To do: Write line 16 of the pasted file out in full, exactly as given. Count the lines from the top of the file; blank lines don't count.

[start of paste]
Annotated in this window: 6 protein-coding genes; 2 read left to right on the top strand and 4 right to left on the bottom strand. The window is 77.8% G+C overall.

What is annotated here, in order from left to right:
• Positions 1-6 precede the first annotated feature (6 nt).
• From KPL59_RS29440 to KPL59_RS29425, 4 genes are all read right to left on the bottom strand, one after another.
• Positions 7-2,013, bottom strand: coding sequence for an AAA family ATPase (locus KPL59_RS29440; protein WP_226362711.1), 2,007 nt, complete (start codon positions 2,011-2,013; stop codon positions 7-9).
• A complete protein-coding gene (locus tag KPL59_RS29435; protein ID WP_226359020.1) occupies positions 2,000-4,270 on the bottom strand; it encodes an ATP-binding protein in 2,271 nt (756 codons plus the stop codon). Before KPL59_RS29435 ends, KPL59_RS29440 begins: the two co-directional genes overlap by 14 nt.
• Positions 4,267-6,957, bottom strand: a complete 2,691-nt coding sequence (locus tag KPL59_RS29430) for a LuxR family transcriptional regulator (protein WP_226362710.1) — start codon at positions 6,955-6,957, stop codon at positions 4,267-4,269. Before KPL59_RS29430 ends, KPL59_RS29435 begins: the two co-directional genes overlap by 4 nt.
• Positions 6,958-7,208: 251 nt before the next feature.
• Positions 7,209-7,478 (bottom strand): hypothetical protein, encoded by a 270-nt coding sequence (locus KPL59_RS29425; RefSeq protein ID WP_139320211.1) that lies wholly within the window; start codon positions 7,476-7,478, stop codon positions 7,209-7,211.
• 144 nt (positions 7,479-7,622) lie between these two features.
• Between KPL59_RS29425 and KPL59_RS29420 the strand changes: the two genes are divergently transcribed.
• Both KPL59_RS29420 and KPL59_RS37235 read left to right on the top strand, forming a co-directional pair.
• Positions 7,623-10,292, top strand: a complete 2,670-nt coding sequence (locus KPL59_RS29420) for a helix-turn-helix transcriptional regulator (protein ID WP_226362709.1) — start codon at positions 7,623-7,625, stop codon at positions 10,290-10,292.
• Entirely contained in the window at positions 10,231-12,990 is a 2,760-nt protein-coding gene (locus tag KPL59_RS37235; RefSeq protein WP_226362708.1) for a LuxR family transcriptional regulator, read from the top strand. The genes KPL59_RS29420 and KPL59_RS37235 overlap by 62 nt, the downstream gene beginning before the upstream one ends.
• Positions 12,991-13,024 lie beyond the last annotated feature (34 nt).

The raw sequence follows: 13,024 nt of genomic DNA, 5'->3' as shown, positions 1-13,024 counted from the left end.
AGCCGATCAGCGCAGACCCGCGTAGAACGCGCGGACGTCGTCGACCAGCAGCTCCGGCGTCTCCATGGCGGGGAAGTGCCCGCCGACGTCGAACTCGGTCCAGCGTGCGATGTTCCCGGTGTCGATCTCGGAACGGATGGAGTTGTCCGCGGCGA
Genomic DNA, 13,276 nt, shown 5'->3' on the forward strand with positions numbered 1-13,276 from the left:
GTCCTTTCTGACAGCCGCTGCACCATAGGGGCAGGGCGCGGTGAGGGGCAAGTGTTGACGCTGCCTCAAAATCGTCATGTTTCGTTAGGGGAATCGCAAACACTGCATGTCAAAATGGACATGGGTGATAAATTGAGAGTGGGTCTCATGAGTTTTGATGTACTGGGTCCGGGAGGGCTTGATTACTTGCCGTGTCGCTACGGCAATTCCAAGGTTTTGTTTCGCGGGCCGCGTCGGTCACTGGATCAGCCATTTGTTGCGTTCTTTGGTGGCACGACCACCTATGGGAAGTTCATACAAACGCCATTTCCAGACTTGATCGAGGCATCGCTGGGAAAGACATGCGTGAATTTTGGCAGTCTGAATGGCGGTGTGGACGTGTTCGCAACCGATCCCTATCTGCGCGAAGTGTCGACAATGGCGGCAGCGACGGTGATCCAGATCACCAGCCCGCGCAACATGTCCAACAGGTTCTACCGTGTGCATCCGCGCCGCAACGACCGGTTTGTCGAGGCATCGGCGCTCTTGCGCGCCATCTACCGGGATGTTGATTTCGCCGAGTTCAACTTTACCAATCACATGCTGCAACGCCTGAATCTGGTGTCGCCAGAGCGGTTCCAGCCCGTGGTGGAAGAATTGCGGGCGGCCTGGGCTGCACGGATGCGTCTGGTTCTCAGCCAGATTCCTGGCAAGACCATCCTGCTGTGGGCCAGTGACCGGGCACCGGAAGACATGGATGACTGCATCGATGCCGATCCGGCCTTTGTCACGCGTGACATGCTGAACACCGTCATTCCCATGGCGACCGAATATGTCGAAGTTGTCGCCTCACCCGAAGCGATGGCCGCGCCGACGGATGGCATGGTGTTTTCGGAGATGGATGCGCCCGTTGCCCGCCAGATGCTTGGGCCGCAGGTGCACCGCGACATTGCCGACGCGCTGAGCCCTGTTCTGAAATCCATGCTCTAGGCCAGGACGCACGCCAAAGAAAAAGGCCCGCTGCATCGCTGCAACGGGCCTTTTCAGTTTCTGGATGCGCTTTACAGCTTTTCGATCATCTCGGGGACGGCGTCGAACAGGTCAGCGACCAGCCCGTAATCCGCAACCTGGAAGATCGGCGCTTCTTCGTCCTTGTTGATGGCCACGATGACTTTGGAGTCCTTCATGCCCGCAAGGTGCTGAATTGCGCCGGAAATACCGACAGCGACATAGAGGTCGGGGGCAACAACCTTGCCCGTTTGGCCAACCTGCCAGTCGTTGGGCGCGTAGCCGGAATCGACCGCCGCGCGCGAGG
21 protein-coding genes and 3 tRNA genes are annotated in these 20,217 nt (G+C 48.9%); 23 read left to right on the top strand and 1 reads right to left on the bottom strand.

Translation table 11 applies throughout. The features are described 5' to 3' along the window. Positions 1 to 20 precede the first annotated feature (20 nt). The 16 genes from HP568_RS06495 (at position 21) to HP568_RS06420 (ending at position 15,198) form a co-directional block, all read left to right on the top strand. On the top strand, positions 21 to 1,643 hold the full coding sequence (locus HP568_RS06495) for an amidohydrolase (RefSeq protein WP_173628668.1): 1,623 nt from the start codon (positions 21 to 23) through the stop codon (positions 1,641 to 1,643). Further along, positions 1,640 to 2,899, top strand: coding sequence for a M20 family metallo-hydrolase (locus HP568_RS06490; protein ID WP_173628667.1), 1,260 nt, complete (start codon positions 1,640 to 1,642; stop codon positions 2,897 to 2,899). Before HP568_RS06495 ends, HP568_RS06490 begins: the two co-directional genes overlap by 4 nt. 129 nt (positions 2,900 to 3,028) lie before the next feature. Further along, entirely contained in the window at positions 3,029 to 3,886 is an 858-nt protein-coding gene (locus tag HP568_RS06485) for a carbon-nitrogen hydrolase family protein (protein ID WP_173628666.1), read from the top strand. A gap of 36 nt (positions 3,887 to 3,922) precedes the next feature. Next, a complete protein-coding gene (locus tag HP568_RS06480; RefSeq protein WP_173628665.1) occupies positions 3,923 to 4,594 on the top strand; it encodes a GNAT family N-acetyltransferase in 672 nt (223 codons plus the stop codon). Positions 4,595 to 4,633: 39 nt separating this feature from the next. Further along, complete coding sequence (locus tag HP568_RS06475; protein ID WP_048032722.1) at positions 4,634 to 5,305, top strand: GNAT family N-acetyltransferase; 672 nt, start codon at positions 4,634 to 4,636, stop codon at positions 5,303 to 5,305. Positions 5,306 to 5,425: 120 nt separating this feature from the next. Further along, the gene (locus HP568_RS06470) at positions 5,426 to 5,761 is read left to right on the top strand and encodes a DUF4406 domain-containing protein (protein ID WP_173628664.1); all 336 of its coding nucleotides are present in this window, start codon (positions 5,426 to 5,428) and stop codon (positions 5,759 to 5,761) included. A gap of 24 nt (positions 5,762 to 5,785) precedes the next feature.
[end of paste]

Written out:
The raw sequence follows: 13,024 nt of genomic DNA, 5'->3' as shown, positions 1-13,024 counted from the left end.